With the shift to a strong negative bond sentiment in the UK, markets have again split. For the UK and EU, the figures are more negative and trending down.
By contrast, net equity sentiment is trending upwards. Brexit seems to be staggering towards an ending, with an imminent general election in the UK. Impeachment in the US is not a big uncertainty either, as Republicans seem blind to the evidence, so the process should unravel in the US Senate. President Trump remains an irrational, therefore unpredictable factor.
The gap between net equity and net bond sentiment is growing. With political risk receding, this means that analysts expect excellent Christmas sales and an early recovery. For European markets, the risk is of a Japanese-style deflation trap. For some time, energy price developments have served as a support for inflation. This effect may end if the weather in spring is mild.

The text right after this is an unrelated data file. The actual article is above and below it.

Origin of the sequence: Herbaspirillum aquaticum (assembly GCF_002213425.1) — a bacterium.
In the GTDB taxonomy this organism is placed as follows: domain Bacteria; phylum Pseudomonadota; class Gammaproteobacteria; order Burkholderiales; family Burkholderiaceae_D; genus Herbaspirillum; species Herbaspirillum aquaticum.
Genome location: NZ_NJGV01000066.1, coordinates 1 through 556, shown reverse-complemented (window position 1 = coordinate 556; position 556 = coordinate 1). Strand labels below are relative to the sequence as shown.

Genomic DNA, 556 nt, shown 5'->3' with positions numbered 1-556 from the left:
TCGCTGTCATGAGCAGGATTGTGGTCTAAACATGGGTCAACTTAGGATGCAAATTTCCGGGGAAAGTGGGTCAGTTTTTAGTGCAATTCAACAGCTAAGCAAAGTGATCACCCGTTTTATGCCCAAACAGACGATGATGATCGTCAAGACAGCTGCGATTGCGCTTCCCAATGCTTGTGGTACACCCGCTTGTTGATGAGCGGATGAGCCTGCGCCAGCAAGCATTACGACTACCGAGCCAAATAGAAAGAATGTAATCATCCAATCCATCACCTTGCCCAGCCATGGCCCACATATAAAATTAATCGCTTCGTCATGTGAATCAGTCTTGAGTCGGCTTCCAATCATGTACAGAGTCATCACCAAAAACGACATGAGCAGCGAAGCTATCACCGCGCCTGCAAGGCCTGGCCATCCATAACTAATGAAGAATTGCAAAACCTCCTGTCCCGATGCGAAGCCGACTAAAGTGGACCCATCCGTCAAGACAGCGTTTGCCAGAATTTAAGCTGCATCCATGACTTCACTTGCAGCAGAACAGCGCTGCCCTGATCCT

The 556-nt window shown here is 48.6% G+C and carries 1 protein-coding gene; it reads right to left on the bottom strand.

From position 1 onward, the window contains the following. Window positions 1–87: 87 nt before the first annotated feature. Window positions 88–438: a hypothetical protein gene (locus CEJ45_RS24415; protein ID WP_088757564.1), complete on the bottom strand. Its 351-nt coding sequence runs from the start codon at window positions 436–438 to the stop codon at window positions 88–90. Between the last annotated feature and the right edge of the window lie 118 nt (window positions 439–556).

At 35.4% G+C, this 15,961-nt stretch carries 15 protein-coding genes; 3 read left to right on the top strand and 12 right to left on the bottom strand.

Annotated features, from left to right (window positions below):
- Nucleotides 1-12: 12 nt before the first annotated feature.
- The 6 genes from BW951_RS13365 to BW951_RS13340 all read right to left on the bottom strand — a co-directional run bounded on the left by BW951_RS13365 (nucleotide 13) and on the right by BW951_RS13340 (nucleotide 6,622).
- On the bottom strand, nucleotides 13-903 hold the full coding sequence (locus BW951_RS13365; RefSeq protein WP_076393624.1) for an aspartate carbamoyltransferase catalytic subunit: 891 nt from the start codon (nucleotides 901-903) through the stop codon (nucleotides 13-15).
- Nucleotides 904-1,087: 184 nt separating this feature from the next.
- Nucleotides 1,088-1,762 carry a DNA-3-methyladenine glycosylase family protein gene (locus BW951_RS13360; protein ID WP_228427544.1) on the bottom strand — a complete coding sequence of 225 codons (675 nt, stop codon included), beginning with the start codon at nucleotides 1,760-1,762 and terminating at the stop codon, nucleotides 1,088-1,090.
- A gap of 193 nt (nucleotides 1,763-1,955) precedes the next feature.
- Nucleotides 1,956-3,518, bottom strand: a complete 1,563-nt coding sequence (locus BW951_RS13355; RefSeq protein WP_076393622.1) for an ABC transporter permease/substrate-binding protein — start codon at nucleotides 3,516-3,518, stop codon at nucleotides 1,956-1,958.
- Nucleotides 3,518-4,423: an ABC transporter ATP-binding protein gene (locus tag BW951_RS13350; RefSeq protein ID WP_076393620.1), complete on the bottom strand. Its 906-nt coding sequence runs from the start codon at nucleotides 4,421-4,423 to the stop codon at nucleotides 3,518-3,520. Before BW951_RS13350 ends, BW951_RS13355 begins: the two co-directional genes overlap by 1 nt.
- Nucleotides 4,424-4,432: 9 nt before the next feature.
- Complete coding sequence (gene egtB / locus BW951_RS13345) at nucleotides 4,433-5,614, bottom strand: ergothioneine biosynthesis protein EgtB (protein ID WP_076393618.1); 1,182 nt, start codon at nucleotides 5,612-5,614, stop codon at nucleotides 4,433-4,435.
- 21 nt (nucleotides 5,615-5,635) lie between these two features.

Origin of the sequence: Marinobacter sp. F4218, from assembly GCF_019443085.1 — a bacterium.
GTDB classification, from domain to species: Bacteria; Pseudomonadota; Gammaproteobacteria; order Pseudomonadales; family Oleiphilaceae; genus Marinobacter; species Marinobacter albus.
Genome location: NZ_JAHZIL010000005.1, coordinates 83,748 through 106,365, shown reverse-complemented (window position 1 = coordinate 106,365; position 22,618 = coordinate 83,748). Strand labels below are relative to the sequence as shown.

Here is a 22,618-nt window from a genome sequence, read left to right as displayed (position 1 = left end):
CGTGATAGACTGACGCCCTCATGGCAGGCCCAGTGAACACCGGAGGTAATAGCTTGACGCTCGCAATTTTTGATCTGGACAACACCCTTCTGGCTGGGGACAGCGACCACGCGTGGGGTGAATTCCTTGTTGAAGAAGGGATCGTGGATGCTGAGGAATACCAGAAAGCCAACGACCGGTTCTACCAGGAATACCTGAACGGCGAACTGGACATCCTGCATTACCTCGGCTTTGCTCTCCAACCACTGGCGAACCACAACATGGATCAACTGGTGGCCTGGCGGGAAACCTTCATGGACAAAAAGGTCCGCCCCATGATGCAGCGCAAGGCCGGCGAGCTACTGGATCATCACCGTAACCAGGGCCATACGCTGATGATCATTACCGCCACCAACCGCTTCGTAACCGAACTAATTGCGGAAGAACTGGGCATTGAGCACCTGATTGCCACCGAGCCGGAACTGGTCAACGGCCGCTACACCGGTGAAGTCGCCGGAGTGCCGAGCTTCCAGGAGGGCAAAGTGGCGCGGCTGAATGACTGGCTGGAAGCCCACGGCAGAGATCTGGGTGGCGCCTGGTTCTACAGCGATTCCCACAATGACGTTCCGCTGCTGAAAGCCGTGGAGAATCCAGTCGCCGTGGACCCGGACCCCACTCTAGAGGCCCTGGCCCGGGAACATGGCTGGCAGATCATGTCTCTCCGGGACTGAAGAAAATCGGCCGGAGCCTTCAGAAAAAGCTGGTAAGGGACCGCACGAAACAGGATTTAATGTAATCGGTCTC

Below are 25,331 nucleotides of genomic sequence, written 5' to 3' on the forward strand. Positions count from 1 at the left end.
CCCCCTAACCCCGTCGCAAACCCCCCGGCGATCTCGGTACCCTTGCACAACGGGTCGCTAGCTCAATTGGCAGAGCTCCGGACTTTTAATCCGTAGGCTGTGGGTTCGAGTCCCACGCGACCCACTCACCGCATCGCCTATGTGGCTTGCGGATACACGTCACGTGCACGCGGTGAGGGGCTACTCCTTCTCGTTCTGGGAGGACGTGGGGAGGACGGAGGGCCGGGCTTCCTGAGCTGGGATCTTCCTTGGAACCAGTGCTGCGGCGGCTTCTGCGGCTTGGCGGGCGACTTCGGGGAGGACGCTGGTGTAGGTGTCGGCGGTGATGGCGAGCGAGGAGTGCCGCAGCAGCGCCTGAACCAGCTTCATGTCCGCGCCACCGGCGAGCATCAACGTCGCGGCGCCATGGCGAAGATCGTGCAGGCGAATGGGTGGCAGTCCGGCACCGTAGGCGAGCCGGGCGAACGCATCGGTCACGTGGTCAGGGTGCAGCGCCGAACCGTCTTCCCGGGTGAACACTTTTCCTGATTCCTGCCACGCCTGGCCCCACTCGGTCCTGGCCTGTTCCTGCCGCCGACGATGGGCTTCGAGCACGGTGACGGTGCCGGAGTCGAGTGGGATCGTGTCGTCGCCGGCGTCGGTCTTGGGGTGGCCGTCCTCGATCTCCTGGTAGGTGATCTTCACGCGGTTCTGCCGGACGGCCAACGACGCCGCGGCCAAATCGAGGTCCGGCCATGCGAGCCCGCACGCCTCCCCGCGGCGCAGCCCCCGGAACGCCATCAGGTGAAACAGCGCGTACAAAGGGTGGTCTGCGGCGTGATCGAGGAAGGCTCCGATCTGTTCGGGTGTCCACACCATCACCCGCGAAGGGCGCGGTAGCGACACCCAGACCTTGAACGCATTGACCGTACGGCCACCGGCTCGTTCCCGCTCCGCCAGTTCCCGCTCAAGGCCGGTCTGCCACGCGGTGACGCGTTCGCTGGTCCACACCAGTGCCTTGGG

Euro-zone net equities as well as bond sentiment are drifting apart. They are not yet back to June levels, the last month when the figures looked ‘normal’, but their shift is encouraging. Favourable Brexit developments would further improve the figures.
US equities sentiment is rising, while bond sentiment is trending towards zero. Political risk has drained from UK net sentiment figures. Bond figures are moving at a more sedate pace, yet deeper into negative territory in what looks like a trend break rather than a correction.
While Japanese net bond sentiment has remained stable, the latest figures for equities sentiment confirm that Japan analysts maintain that the worst is over and the future is bright. Indeed, aggressive Chinese policies have been relaxed except in relation to Hong Kong and Japan’s growth (and peace) is not influenced by increased tension over Kashmir. Japan stands to profit from US growth and is less exposed to European economic weakness.
Peter Kraneveld, international pensions adviser, PRIME bv